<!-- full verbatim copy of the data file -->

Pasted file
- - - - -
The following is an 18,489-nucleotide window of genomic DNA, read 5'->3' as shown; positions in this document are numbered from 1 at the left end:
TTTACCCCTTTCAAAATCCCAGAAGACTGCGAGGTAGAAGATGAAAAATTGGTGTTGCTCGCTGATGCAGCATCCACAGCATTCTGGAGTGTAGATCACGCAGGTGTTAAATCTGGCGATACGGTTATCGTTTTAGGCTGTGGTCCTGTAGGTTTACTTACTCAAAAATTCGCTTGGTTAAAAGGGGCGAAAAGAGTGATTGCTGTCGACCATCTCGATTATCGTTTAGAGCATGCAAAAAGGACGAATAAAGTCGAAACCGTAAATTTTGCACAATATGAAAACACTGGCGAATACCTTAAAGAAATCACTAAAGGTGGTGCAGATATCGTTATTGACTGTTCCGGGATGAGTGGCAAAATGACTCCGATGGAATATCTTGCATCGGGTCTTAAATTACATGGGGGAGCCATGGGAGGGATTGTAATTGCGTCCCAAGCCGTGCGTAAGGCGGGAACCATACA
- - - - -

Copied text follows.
The following is an 18,489-nucleotide window of genomic DNA, read 5'->3' as shown; positions in this document are numbered from 1 at the left end:
TTTACCCCTTTCAAAATCCCAGAAGACTGCGAGGTAGAAGATGAAAAATTGGTGTTGCTCGCTGATGCAGCATCCACAGCATTCTGGAGTGTAGATCACGCAGGTGTTAAATCTGGCGATACGGTTATCGTTTTAGGCTGTGGTCCTGTAGGTTTACTTACTCAAAAATTCGCTTGGTTAAAAGGGGCGAAAAGAGTGATTGCTGTCGACCATCTCGATTATCGTTTAGAGCATGCAAAAAGGACGAATAAAGTCGAAACCGTAAATTTTGCACAATATGAAAACACTGGCGAATACCTTAAAGAAATCACTAAAGGTGGTGCAGATATCGTTATTGACTGTTCCGGGATGAGTGGCAAAATGACTCCGATGGAATATCTTGCATCGGGTCTTAAATTACATGGGGGAGCCATGGGAGGGATTGTAATTGCGTCCCAAGCCGTGCGTAAGGCGGGAACCATACA